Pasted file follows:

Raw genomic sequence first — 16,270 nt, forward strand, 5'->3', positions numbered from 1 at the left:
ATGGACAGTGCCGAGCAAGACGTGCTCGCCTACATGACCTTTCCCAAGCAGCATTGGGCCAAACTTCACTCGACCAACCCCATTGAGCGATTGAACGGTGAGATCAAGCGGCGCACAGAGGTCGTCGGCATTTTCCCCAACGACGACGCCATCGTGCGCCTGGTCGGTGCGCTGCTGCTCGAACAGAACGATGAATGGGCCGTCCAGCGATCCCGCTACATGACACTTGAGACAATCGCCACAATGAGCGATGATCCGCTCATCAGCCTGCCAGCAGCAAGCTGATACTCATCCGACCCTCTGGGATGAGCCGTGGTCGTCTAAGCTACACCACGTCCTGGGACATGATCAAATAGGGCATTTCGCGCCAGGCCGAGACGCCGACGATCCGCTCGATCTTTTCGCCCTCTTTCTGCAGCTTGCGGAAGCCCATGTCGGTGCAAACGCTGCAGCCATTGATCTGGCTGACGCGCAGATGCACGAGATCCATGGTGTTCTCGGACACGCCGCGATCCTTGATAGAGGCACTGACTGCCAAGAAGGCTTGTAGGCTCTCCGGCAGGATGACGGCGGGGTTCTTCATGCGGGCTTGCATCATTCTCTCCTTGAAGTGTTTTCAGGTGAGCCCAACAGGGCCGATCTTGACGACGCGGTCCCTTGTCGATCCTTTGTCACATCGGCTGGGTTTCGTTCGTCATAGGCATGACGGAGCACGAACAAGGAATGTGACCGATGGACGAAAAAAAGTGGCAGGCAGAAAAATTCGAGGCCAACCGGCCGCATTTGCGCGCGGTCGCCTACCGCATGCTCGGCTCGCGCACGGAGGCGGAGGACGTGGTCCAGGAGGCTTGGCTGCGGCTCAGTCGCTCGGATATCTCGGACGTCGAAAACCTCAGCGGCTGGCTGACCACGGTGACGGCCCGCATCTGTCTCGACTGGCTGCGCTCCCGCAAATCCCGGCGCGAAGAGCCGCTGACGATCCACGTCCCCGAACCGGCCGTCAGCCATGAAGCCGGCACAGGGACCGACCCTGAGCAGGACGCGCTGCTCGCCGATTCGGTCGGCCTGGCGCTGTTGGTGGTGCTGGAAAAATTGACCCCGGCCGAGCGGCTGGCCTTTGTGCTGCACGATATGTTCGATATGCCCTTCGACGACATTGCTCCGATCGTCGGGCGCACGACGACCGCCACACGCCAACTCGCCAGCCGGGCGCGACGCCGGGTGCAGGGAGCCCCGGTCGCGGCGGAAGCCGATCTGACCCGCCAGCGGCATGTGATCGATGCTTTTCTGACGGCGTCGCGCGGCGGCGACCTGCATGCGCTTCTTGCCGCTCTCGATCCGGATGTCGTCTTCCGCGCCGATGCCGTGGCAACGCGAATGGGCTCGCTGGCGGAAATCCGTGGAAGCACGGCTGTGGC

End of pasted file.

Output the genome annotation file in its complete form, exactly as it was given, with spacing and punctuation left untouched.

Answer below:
Raw genomic sequence first — 16,270 nt, forward strand, 5'->3', positions numbered from 1 at the left:
ATGGACAGTGCCGAGCAAGACGTGCTCGCCTACATGACCTTTCCCAAGCAGCATTGGGCCAAACTTCACTCGACCAACCCCATTGAGCGATTGAACGGTGAGATCAAGCGGCGCACAGAGGTCGTCGGCATTTTCCCCAACGACGACGCCATCGTGCGCCTGGTCGGTGCGCTGCTGCTCGAACAGAACGATGAATGGGCCGTCCAGCGATCCCGCTACATGACACTTGAGACAATCGCCACAATGAGCGATGATCCGCTCATCAGCCTGCCAGCAGCAAGCTGATACTCATCCGACCCTCTGGGATGAGCCGTGGTCGTCTAAGCTACACCACGTCCTGGGACATGATCAAATAGGGCATTTCGCGCCAGGCCGAGACGCCGACGATCCGCTCGATCTTTTCGCCCTCTTTCTGCAGCTTGCGGAAGCCCATGTCGGTGCAAACGCTGCAGCCATTGATCTGGCTGACGCGCAGATGCACGAGATCCATGGTGTTCTCGGACACGCCGCGATCCTTGATAGAGGCACTGACTGCCAAGAAGGCTTGTAGGCTCTCCGGCAGGATGACGGCGGGGTTCTTCATGCGGGCTTGCATCATTCTCTCCTTGAAGTGTTTTCAGGTGAGCCCAACAGGGCCGATCTTGACGACGCGGTCCCTTGTCGATCCTTTGTCACATCGGCTGGGTTTCGTTCGTCATAGGCATGACGGAGCACGAACAAGGAATGTGACCGATGGACGAAAAAAAGTGGCAGGCAGAAAAATTCGAGGCCAACCGGCCGCATTTGCGCGCGGTCGCCTACCGCATGCTCGGCTCGCGCACGGAGGCGGAGGACGTGGTCCAGGAGGCTTGGCTGCGGCTCAGTCGCTCGGATATCTCGGACGTCGAAAACCTCAGCGGCTGGCTGACCACGGTGACGGCCCGCATCTGTCTCGACTGGCTGCGCTCCCGCAAATCCCGGCGCGAAGAGCCGCTGACGATCCACGTCCCCGAACCGGCCGTCAGCCATGAAGCCGGCACAGGGACCGACCCTGAGCAGGACGCGCTGCTCGCCGATTCGGTCGGCCTGGCGCTGTTGGTGGTGCTGGAAAAATTGACCCCGGCCGAGCGGCTGGCCTTTGTGCTGCACGATATGTTCGATATGCCCTTCGACGACATTGCTCCGATCGTCGGGCGCACGACGACCGCCACACGCCAACTCGCCAGCCGGGCGCGACGCCGGGTGCAGGGAGCCCCGGTCGCGGCGGAAGCCGATCTGACCCGCCAGCGGCATGTGATCGATGCTTTTCTGACGGCGTCGCGCGGCGGCGACCTGCATGCGCTTCTTGCCGCTCTCGATCCGGATGTCGTCTTCCGCGCCGATGCCGTGGCAACGCGAATGGGCTCGCTGGCGGAAATCCGTGGAAGCACGGCTGTGGC